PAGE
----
Tag Archives: CRTC

Canadian Radio

During our recent road trip through Atlantic Canada, Sue and I had the opportunity to listen to local Canadian radio. The first thing we noticed when we scanned the AM radio band throughout Nova Scotia was there was nothing to listen to. I don’t mean there was nothing worth listening to, but there was literally nothing but static on the AM band.

When I got home, I did a search for AM radio in Nova Scotia and found there are actually four AM radio stations listed as being on-the-air, but our Honda Accord radio couldn’t find them.

AM versus FM in Nova Scotia

In the Canadian province of Nova Scotia, there are 102 radio stations, of which only four are broadcasting on the AM band and ninety-eight are broadcasting on FM. The population of Nova Scotia is a little over a million people.

To put the land mass of Nova Scotia into context, it’s about the size of West Virginia.

West Virginia has 224 radio stations with a population of 1.76 million. Sixty-five of West Virginia’s radio signals reside on the AM band and 159 on the FM band.

Radio Programming in Nova Scotia

As we scanned the dial through Nova Scotia, the biggest impression we both had was how under-radioed Atlantic Canada was compared to the radio dials in the United States. The programming we heard basically broke down into French speaking radio, religious radio, CBC (Canadian Broadcasting Corporation, Canada’s NPR-style radio service), rock radio, country radio and community radio.

Community Radio

Community radio in Canada is a legally defined broadcast category by the CRTC (Canadian Radio-Television and Telecommunications Commission, the Canada equivalent of America’s Federal Communication Commission or FCC). CRTC licenses radio service for commercial broadcasting, public broadcasting and community broadcasting.

Community radio began in Canada in the mid 70s. While many community radio stations are associated with a school campus, it’s not unusual for a college to hold both a campus radio license and a community radio license. Both licenses are governed by the same document.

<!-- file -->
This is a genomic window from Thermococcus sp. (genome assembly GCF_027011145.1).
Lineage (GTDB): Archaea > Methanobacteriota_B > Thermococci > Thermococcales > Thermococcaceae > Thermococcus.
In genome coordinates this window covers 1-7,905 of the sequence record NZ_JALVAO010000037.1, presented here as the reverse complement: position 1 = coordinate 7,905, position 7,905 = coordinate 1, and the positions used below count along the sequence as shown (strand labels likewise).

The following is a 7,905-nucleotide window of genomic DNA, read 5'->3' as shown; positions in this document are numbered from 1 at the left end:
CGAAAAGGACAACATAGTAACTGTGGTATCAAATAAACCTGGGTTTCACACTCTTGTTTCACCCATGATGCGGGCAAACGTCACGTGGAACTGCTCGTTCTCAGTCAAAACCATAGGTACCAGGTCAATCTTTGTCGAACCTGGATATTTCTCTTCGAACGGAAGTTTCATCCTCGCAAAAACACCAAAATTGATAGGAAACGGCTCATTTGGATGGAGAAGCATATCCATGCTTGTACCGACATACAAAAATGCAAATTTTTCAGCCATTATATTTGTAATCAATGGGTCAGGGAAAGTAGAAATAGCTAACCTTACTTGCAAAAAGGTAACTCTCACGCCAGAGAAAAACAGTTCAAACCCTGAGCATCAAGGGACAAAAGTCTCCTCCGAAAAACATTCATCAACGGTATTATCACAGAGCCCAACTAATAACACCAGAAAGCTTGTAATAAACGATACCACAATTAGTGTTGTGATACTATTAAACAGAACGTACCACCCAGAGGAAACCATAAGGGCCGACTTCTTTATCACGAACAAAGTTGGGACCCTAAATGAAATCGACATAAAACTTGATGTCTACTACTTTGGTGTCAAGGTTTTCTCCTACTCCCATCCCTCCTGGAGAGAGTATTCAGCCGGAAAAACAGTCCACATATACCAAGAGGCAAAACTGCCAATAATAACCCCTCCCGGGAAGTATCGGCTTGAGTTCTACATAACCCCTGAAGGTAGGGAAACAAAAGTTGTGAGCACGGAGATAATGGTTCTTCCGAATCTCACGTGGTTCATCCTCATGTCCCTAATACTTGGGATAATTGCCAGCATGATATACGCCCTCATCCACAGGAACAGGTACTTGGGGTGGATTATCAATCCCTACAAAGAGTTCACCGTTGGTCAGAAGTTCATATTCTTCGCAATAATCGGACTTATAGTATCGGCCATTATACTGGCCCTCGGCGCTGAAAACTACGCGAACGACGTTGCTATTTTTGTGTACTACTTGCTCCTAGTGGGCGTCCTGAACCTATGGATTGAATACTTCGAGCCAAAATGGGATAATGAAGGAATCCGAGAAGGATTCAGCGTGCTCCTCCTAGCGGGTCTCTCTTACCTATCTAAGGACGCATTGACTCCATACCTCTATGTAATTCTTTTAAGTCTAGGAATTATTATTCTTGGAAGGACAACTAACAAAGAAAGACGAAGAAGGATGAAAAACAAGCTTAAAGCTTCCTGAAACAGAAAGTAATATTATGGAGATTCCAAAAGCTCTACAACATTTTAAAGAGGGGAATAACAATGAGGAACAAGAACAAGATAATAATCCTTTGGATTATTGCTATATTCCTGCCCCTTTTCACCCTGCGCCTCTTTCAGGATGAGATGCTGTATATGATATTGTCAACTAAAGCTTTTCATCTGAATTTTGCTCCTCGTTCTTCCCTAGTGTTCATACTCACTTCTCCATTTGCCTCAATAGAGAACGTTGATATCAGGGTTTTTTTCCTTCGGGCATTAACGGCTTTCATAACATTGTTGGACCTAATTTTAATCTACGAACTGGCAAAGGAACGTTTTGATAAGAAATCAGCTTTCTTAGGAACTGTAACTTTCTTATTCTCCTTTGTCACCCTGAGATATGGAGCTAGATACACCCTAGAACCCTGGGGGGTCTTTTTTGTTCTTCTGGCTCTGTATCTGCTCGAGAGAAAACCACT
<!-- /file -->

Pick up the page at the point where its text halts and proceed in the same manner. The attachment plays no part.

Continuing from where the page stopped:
CRTC policy states that community radio “distinguishes itself by virtue of its place in the communities served, a reflection of its needs and values, and the requirement for volunteers in programming and station operations. This helps ensure that programming is different from that of commercial and public radio, in both style and substance, and is rich in location information and reflection. The programming provided by campus and community radio should meet the needs and interests of the communities served by these stations in ways that are not met by commercial radio stations and the Canadian Broadcasting Corporation (CBC).”

These radio services were created much like our LPFM (Low Power FM) radio service here in the United States. But there is one big difference between Community Radio in Canada and LPFM radio in the United States, and I will address that in a moment.

Content Restrictions

One of the things the CRTC governs in Canada that the FCC does not in the United States is the content of programming on its radio signals.

All broadcasters in Canada, including community radio, must follow strict CRTC regulations regarding the minimum amount of Canadian content they must broadcast. For music broadcasts, 35% minimum must be Canadian between the hours of 6 AM and 6 PM.